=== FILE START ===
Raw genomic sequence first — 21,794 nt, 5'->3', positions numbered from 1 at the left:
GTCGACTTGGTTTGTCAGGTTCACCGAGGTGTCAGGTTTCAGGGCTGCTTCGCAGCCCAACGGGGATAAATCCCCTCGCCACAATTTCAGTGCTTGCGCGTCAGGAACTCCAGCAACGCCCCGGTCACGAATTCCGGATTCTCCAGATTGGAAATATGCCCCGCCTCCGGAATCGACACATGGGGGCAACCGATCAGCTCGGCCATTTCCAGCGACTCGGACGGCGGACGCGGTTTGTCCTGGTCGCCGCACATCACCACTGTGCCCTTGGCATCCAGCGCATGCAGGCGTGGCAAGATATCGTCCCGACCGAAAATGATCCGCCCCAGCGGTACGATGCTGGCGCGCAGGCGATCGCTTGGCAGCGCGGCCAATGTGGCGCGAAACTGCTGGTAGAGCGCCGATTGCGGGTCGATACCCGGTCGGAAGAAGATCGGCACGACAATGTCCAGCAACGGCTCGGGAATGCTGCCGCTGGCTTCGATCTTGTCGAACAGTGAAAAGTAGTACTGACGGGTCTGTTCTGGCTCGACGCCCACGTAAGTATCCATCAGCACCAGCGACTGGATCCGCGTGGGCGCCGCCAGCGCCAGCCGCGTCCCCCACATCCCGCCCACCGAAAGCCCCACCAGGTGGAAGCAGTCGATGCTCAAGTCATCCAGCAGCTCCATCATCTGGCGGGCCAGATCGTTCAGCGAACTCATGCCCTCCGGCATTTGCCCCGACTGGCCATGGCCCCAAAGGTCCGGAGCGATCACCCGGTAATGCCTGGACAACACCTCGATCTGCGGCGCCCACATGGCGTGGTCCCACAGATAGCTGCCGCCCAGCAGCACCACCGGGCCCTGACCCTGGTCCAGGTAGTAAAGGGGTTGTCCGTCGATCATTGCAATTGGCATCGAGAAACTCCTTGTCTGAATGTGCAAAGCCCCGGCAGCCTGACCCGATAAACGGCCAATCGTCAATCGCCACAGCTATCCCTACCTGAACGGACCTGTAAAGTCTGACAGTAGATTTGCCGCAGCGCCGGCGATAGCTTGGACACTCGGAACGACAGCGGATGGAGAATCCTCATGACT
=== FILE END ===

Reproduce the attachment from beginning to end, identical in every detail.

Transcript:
Raw genomic sequence first — 21,794 nt, 5'->3', positions numbered from 1 at the left:
GTCGACTTGGTTTGTCAGGTTCACCGAGGTGTCAGGTTTCAGGGCTGCTTCGCAGCCCAACGGGGATAAATCCCCTCGCCACAATTTCAGTGCTTGCGCGTCAGGAACTCCAGCAACGCCCCGGTCACGAATTCCGGATTCTCCAGATTGGAAATATGCCCCGCCTCCGGAATCGACACATGGGGGCAACCGATCAGCTCGGCCATTTCCAGCGACTCGGACGGCGGACGCGGTTTGTCCTGGTCGCCGCACATCACCACTGTGCCCTTGGCATCCAGCGCATGCAGGCGTGGCAAGATATCGTCCCGACCGAAAATGATCCGCCCCAGCGGTACGATGCTGGCGCGCAGGCGATCGCTTGGCAGCGCGGCCAATGTGGCGCGAAACTGCTGGTAGAGCGCCGATTGCGGGTCGATACCCGGTCGGAAGAAGATCGGCACGACAATGTCCAGCAACGGCTCGGGAATGCTGCCGCTGGCTTCGATCTTGTCGAACAGTGAAAAGTAGTACTGACGGGTCTGTTCTGGCTCGACGCCCACGTAAGTATCCATCAGCACCAGCGACTGGATCCGCGTGGGCGCCGCCAGCGCCAGCCGCGTCCCCCACATCCCGCCCACCGAAAGCCCCACCAGGTGGAAGCAGTCGATGCTCAAGTCATCCAGCAGCTCCATCATCTGGCGGGCCAGATCGTTCAGCGAACTCATGCCCTCCGGCATTTGCCCCGACTGGCCATGGCCCCAAAGGTCCGGAGCGATCACCCGGTAATGCCTGGACAACACCTCGATCTGCGGCGCCCACATGGCGTGGTCCCACAGATAGCTGCCGCCCAGCAGCACCACCGGGCCCTGACCCTGGTCCAGGTAGTAAAGGGGTTGTCCGTCGATCATTGCAATTGGCATCGAGAAACTCCTTGTCTGAATGTGCAAAGCCCCGGCAGCCTGACCCGATAAACGGCCAATCGTCAATCGCCACAGCTATCCCTACCTGAACGGACCTGTAAAGTCTGACAGTAGATTTGCCGCAGCGCCGGCGATAGCTTGGACACTCGGAACGACAGCGGATGGAGAATCCTCATGACT